Friday, March 07, 2008

Free as in Human

As Richard Stallman writes in his definition of free software:
Free software is a matter of liberty, not price. To understand the concept, you should think of free as in free speech, not as in free beer.
This definition applies to far more than just software. Not every good, service, and asset needs to be privatized - that's not what democracy means. You can't, for example, sell your vote, or your rights. From Lawrence Lessig's The Future of Ideas, here are some more:
Think of music on the radio, which you consume without paying anything. Or the roads that you drive upon, which are paid for independently of their use. Or the history that we hear about without ever paying the researcher. They too cost money to produce. But we organize access to these resources differently from the way we organize access to chewing gum. To get access to these, you don't have to pay up front. Sometimes you don't have to pay at all. And when you do have to pay, the price is set neutrally or without regard to the user, inside or outside the company. And for good reason, too. Access to chewing gum might rightly be controlled all the way down; but access to roads, and history, and control of our government must always, and sensibly, remain "free."
Private ownership is critical to democracy, but not all resources are created equal. Nor were all consumers; how many of us could win a bidding war against a corporation? The ability of large economic entities to pool money and focus it to acquire resources is one reason some must always remain free.

More controversially, think about legal representation. Our justice system is supposd to be blind, yet clearly some lawyers are much more skilled and connected than others. How fair is it that the best lawyers charge high prices, and therefore can only be afforded by the wealthy and the corporations? Why, for example, aren't lawyers assigned randomly, so that you have as much chance of getting F. Lee Bailey as O.J. Simpson did?

Sunday, March 02, 2008

"Intellectual Property"

From the excellent but infuriating book The Future of Ideas by Lawrence Lessig, a nice capsule of the point of the book:
But you can believe in copyright without believing copyright should be perpetual. You can believe in patents without believing that everything under the sun should be patented. You can believe in these tools to inspire innovation without believing these tools should become so bloated as to destroy the opportunity for innovation.

I believe in this balance. So did the framers of our Constitution. This battle is about whose vision of creativity - the balance in our framers' vision or the extremism of modern lobbyists - should control the future of ideas.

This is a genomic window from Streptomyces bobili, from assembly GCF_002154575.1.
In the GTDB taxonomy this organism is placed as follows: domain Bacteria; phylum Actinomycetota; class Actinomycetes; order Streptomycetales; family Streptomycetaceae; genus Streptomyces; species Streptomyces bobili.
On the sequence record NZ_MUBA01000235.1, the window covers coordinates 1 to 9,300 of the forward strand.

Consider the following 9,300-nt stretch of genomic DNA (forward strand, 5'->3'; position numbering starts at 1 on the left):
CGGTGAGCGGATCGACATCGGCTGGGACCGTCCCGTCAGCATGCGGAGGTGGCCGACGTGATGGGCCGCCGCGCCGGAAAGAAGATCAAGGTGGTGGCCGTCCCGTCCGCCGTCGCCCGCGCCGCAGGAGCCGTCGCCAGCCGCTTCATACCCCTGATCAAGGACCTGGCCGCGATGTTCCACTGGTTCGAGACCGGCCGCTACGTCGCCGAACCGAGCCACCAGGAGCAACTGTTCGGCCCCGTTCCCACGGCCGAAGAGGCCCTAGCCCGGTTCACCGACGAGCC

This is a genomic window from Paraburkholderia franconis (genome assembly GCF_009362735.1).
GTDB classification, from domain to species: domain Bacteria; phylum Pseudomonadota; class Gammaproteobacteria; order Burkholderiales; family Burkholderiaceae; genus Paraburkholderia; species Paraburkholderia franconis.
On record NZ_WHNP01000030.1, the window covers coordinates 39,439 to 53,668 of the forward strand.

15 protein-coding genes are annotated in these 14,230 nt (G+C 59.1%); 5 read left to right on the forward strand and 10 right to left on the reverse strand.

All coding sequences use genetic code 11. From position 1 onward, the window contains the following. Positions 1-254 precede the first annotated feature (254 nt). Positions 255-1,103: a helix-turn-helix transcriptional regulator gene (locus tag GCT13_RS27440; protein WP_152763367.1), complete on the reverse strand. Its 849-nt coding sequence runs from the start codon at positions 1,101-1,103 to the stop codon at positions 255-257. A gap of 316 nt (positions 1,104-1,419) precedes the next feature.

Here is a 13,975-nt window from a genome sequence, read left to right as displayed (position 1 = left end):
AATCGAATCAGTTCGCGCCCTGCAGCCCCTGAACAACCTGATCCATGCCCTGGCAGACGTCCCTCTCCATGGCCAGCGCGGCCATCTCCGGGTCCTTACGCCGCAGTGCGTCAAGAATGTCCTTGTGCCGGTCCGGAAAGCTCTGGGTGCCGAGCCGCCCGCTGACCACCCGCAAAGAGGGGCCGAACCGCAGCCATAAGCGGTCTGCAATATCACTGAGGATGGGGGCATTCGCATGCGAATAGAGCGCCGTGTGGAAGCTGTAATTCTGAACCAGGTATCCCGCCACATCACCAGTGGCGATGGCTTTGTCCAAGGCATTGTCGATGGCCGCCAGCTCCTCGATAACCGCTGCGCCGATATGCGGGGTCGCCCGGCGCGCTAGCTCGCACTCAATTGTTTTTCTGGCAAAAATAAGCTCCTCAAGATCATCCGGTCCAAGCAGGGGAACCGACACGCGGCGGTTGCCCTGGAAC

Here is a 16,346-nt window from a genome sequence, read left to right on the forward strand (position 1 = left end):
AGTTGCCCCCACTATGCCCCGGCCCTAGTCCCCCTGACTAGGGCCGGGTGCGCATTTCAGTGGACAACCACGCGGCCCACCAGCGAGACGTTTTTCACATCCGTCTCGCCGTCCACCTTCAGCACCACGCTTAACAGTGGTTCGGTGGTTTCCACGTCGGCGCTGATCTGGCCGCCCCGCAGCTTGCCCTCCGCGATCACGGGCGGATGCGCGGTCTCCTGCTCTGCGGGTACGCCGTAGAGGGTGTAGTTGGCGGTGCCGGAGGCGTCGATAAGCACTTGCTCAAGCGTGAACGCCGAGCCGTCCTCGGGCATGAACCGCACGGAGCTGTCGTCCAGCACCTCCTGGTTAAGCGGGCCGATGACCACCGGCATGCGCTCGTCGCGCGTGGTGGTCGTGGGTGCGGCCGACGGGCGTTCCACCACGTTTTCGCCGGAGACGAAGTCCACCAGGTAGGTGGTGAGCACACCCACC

For those who are curious (should be everyone) about what our Constitution says about copyright and patent. From Article I (The Legislative Branch), Section 8 (Powers of Congress):
To promote the Progress of Science and useful Arts, by securing for limited Times to Authors and Inventors the exclusive Right to their respective Writings and Discoveries;
To promote the progress of science and useful arts. That is the only purpose behind granting this power. Not to protect "property," which ideas are not. The goal is progress, for the people. And the above doesn't even imply that copyright and patent should be transferable to corporations - the right above is granted only to authors and inventors, not publishers and employers.

For limited times. This was intended to be far short of the current copyright term, which extends beyond the life of the holder and can reach 150 years without much effort. And that's if Congress doesn't extend it, which it's done dozens of times in the last 100 years.

From Thomas Jefferson's letter to James Madison dated July 31, 1788, talking about the content of the Bill of Rights:

"... it is better to establish trials by jury, the right of Habeas corpus, freedom of the press and freedom of religion in all cases, and to abolish standing armies in time of peace, and monopolies, in all cases, than not to do it in any... The saying there shall be no monopolies lessens the incitements to ingenuity, which is spurred on by the hope of a monopoly for a limited time, as of 14 years; but the benefit even of limited monopolies is too doubtful to be opposed to that of their general suppression."

Jefferson seems to be implying that even 14 years was a dicey proposition - the most that he would support, because of the doubtful benefits. And I'm not sure he conceived of an era in which most creative works would be owned by large corporations, and in which patent cross-licensing contracts dominated corporate relations with no benefit to the public.

Finally, from Jefferson's letter to Isaac McPherson in 1831:
If nature has made any one thing less susceptible than all others of exclusive property, it is the action of the thinking power called an idea, which an individual may exclusively possess as long as he keeps it to himself; but the moment it is divulged, it forces itself into the possession of every one, and the receiver cannot dispossess himself of it. Its peculiar character, too, is that no one possesses the less, because every other possesses the whole of it. He who receives an idea from me, receives instruction himself without lessening mine; as he who lights his taper at mine, receives light without darkening me.
Ideas are not property, and control of them stifles innovation, to the detriment of the world.